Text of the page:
Tebow, who did not play last weekend as his two fractured ribs continue to heal, still is "not ready" to return to the lineup, according to coach Rex Ryan.
Ryan hasn't ruled him out but didn't paint an optimistic picture Thursday.
"I'm still not ready to say I'm comfortable with him (playing) right now," Ryan said. "We'll see how it goes (Thursday)."
Tebow is medically cleared to play, according to the Jets, and he did work "quite a bit more" with the scout team Wednesday than he did the previous week, Ryan said. But the coach, heavily criticized for dressing a banged-up Tebow for a Thanksgiving night game against the New England Patriots, seems hesitant to activate him.
Tebow suffered the injury nearly four weeks ago against the Seattle Seahawks. Initial X-rays were negative, according to the Jets, so he played the following week against the St. Louis Rams. Tebow complained of discomfort, and further diagnostic tests revealed the fractures, the Jets said. Nevertheless, he dressed as the No. 2 quarterback against the Patriots. He did not play, and Ryan later said he "regretted" the decision to keep Tebow active.
The Jets' quarterback situation got complicated last Sunday, when Greg McElroy, No. 2 for the first time in his career, replaced an ineffective Mark Sanchez and rallied the Jets to a 7-6 victory over the Arizona Cardinals.
Sanchez was benched in the third quarter after having thrown three interceptions and for only 97 yards.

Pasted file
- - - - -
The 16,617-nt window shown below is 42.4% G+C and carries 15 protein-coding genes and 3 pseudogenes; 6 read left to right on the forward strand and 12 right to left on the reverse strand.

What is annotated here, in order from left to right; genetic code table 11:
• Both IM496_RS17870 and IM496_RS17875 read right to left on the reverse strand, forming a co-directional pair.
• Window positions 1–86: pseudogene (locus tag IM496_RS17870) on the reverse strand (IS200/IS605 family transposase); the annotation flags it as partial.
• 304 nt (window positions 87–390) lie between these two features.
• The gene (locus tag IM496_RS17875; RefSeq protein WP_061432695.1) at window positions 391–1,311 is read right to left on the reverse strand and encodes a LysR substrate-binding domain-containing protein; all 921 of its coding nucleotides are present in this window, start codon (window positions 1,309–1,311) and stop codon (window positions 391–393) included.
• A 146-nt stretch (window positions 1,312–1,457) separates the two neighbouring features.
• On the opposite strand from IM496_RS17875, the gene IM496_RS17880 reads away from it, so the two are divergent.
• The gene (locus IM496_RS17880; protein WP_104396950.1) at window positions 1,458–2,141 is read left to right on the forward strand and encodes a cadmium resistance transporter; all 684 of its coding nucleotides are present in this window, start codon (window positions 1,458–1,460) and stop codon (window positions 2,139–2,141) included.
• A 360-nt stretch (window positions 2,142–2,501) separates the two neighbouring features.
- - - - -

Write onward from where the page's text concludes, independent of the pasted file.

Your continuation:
On Wednesday, Ryan announced that he would stick with Sanchez as the starter, but he hasn't revealed his plan for No. 2.
Ryan, however, doesn't think his coaching future is tied to how Sanchez is performing.
"Obviously we need to win. This is a big decision," he said. "(A big factor) in determining wins and losses is the play of your quarterback a lot of times. But no, I don't feel that my future's tied in with how we do things (with the quarterback)."
Offensive coordinator Tony Sparano said Sanchez's return from the bench has gone well this week in part because the quarterback isn't pretending that it's business as usual.
"I wouldn't say (he's) the same guy, no," Sparano said Thursday. "I would say he's the kind of guy, he understands what happened. He understands the magnitude of what happened. All that said, does he approach practice differently? No. He's approached practice as a professional every single day he's been in this building."
Ryan said Tebow would be the primary backup if he's "completely healthy," but the coach remained cagey on Thursday.
"I'm not willing to say that just yet," he said of his backup plan. "I still want to go through the week and make that decision."
Tebow wants to play. He said he's well enough to play at a high level against the Jaguars but he also acknowledged that the most recent X-rays, taken last Sunday, showed "some healing, but (there are) still fractures."
"Having Tim on the sideline gives us another weapon and is something that, when you don't have him out there, you lose that part of your game plan," Sparano said.
On Wednesday, Tebow declined to speak with the Jacksonville media on a conference call, perhaps an indication that he already knows he won't play.
Tebow attended high school in the Jacksonville area and became a football icon at the University of Florida in Gainesville. He's a big draw. The Jaguars have sold extra tickets for the game, recently announcing that they opened an extra section in the upper deck to accommodate fans.
Tebow will make the trip with the team even if he does not dress.
"I don't see why not," Ryan said. "Yeah, he'll travel."
Information from ESPNNewYork.com's Jane McManus was used in this report.